To the Editor.
—Weitzman et al1 report that asthma prevalence has increased among children and that this increase resulted from greater recognition of less severe cases. We believe that the data presented do not support the latter conclusion.First, the measures of child health and functioning were asked of all children and were not specifically linked to asthma. It may be, as was acknowledged by the authors, that the parents' responses to these questions changed because of changes in the survey design or questionnaire wording between the 2 years.To control for these differences, the authors compared responses from four of the 55 questions about health conditions that were asked in 1981 and again in 1988. Because of the small sample size, however, there was inadequate power to detect a change in the measures of health and functioning among this subgroup of children. In fact, the 95% confidence intervals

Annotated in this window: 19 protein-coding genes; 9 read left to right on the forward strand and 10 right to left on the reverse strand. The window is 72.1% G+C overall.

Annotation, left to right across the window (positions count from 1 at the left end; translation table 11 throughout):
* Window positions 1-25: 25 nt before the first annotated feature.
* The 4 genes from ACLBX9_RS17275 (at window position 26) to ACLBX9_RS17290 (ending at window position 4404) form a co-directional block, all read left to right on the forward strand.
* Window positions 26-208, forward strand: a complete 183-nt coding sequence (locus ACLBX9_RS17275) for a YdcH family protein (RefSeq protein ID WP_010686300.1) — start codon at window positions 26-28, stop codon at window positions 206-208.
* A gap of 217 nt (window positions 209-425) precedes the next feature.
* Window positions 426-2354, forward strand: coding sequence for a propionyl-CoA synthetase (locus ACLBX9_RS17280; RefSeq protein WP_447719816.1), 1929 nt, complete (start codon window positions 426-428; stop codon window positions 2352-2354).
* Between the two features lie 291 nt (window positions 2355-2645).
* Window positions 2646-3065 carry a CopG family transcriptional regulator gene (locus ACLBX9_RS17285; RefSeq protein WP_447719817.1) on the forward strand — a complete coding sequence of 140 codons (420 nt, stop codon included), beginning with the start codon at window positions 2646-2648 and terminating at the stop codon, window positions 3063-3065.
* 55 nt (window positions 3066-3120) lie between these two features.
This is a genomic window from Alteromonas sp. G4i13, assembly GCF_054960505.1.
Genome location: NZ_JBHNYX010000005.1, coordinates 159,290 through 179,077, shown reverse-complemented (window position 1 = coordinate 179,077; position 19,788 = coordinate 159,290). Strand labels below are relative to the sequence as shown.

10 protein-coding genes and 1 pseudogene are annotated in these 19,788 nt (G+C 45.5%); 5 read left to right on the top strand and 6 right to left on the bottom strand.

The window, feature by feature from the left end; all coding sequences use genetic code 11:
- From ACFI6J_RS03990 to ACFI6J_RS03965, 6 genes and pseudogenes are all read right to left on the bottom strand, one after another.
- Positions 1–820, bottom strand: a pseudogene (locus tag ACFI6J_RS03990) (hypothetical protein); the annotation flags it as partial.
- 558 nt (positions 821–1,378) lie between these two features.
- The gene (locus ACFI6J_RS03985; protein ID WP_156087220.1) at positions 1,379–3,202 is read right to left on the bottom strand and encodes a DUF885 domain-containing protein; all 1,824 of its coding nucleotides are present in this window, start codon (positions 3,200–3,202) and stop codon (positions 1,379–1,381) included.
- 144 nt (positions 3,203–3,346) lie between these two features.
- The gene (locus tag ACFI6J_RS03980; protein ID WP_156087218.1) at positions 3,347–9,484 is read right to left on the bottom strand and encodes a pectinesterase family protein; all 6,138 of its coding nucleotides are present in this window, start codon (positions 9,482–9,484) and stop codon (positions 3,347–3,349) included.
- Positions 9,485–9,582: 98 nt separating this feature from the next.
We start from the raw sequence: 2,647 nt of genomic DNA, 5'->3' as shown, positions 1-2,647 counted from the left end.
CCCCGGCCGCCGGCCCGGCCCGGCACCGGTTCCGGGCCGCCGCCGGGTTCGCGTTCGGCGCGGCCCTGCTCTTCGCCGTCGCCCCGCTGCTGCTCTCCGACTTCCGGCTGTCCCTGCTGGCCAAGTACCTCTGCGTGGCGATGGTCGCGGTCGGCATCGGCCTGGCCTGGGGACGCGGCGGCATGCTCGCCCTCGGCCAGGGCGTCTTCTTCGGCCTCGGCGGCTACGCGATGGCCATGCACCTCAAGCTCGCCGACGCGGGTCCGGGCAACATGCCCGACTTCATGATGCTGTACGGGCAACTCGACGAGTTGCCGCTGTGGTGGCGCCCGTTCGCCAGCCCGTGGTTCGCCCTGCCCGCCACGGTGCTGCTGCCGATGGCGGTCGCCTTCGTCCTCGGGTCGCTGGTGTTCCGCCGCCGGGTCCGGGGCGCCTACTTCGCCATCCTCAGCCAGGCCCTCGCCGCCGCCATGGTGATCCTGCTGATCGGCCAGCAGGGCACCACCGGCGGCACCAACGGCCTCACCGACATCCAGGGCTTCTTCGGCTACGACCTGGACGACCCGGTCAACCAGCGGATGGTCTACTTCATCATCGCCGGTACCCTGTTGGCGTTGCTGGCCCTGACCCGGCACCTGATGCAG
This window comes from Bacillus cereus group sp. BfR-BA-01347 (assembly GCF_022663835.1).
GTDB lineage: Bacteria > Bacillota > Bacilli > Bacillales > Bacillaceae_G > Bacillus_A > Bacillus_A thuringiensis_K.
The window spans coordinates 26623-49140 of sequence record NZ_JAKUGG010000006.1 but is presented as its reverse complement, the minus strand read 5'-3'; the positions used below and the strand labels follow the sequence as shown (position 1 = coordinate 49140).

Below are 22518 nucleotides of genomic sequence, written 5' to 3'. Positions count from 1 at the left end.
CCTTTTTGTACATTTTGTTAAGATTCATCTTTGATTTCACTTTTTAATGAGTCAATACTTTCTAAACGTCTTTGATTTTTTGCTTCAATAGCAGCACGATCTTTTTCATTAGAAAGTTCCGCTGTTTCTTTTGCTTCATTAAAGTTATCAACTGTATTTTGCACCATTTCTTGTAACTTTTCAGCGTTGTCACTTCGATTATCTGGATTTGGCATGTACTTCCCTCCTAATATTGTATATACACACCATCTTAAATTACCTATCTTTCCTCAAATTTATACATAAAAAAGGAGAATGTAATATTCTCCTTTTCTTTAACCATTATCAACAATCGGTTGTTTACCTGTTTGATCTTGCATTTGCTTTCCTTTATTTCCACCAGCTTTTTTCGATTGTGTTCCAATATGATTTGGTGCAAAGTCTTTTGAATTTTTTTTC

Nordstrom DL, Rowe MG, Falk MC, Remington PL. Functional Status in Children With Asthma. JAMA. 1993;269(15):1941. doi:10.1001/jama.1993.03500150049017